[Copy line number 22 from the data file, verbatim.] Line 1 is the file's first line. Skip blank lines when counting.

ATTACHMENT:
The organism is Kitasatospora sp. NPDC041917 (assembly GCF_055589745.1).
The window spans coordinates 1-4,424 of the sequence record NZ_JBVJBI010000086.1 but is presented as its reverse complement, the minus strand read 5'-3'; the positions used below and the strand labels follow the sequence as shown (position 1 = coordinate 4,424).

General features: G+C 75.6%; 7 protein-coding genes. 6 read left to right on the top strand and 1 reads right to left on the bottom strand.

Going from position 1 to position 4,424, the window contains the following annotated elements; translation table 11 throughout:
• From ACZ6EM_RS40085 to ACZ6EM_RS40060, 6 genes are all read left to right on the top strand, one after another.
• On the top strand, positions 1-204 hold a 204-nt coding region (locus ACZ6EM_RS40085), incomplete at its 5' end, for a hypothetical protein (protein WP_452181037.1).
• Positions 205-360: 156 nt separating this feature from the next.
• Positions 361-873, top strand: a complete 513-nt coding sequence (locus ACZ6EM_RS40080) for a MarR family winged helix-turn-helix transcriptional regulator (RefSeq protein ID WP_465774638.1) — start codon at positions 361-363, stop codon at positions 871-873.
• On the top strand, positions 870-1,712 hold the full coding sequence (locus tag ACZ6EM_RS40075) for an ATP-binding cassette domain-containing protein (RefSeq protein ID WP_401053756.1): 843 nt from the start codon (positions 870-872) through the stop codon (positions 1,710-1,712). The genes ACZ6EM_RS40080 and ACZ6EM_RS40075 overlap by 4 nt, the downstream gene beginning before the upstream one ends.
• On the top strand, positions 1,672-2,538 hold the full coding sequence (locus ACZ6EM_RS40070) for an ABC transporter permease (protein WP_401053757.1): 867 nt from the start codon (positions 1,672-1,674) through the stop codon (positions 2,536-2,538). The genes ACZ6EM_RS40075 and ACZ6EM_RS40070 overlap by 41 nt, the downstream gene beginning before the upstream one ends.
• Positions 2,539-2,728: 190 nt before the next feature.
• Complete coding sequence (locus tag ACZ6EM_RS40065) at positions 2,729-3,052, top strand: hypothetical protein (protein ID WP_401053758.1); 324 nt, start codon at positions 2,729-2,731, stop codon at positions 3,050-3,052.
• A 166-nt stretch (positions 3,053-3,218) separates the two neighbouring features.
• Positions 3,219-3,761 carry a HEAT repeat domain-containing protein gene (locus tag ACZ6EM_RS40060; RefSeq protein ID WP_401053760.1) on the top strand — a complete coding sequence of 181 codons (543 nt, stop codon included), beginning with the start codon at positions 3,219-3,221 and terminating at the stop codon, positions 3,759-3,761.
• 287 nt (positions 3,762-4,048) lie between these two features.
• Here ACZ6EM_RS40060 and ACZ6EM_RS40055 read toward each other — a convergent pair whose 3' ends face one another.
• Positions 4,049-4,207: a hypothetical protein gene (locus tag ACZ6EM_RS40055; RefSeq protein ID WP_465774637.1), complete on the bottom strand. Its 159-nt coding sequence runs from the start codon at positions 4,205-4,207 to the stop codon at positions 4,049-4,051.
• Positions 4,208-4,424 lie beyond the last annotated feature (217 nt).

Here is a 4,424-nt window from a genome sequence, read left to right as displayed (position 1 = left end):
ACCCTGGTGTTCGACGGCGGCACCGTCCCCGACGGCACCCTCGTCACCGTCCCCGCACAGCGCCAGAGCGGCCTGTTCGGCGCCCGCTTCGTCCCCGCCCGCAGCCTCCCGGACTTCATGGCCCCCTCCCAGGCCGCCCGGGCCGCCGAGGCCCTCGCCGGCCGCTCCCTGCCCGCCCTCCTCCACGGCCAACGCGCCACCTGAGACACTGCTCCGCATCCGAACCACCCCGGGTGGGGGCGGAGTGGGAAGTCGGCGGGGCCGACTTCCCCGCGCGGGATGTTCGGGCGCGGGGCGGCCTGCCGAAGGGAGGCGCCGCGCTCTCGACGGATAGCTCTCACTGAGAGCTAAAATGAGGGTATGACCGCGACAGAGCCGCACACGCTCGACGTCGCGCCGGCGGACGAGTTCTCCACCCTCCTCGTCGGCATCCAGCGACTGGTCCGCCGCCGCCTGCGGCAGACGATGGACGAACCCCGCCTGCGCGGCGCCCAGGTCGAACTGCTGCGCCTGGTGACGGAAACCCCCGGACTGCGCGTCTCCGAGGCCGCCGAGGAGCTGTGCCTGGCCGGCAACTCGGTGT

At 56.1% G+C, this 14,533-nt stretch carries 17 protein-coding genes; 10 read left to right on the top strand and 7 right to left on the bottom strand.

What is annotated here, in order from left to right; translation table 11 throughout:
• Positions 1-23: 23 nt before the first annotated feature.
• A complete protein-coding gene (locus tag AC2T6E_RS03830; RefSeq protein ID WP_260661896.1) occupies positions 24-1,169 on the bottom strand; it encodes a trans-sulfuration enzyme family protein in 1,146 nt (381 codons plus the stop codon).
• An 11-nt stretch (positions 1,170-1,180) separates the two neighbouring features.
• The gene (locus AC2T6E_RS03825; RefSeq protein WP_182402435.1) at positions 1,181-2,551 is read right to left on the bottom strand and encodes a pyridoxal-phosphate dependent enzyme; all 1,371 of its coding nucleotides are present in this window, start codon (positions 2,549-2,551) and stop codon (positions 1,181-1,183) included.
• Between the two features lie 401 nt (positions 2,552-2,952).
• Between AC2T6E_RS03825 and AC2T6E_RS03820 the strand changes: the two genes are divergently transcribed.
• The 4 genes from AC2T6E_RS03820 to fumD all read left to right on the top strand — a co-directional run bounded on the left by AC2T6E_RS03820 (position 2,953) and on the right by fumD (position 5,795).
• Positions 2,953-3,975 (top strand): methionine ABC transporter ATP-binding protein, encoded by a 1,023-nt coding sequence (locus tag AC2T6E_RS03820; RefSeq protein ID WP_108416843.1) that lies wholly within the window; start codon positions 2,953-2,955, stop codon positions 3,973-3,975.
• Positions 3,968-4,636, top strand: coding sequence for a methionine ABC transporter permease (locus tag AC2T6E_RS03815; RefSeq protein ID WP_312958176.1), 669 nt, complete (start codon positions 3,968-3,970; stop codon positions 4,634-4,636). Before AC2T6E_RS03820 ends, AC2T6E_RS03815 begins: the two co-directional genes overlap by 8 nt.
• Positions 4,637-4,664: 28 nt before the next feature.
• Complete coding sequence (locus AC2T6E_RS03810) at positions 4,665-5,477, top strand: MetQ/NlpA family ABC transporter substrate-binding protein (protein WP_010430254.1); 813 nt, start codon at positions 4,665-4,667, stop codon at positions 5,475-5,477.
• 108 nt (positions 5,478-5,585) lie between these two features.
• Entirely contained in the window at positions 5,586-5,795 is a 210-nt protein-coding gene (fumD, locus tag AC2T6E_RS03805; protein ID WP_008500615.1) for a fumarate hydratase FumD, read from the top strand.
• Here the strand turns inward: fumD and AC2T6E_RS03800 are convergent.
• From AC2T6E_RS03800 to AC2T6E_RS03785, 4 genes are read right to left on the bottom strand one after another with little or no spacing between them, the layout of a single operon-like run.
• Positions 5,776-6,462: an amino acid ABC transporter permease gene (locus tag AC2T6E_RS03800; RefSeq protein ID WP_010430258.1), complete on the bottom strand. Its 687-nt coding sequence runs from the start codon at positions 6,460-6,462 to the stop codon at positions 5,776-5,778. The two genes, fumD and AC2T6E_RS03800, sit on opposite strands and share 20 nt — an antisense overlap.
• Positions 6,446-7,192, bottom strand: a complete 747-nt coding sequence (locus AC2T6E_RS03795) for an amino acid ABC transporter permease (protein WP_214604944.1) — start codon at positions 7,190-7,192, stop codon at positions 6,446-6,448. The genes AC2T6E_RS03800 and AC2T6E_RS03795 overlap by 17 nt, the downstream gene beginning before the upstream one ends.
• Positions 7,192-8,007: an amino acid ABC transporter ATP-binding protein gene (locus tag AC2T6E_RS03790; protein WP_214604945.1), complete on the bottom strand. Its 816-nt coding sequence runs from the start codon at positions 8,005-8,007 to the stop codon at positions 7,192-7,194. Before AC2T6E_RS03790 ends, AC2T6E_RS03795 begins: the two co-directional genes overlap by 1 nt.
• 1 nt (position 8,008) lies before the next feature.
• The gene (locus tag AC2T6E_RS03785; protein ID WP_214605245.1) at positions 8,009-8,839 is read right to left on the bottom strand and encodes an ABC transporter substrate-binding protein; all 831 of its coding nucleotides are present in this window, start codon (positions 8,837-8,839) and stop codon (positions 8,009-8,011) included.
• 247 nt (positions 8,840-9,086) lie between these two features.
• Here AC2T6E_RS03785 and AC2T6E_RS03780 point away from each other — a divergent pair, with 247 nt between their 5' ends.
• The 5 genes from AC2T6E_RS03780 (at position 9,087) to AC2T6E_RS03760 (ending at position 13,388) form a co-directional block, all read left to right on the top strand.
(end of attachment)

What is annotated here, in order from left to right; translation table 11 throughout: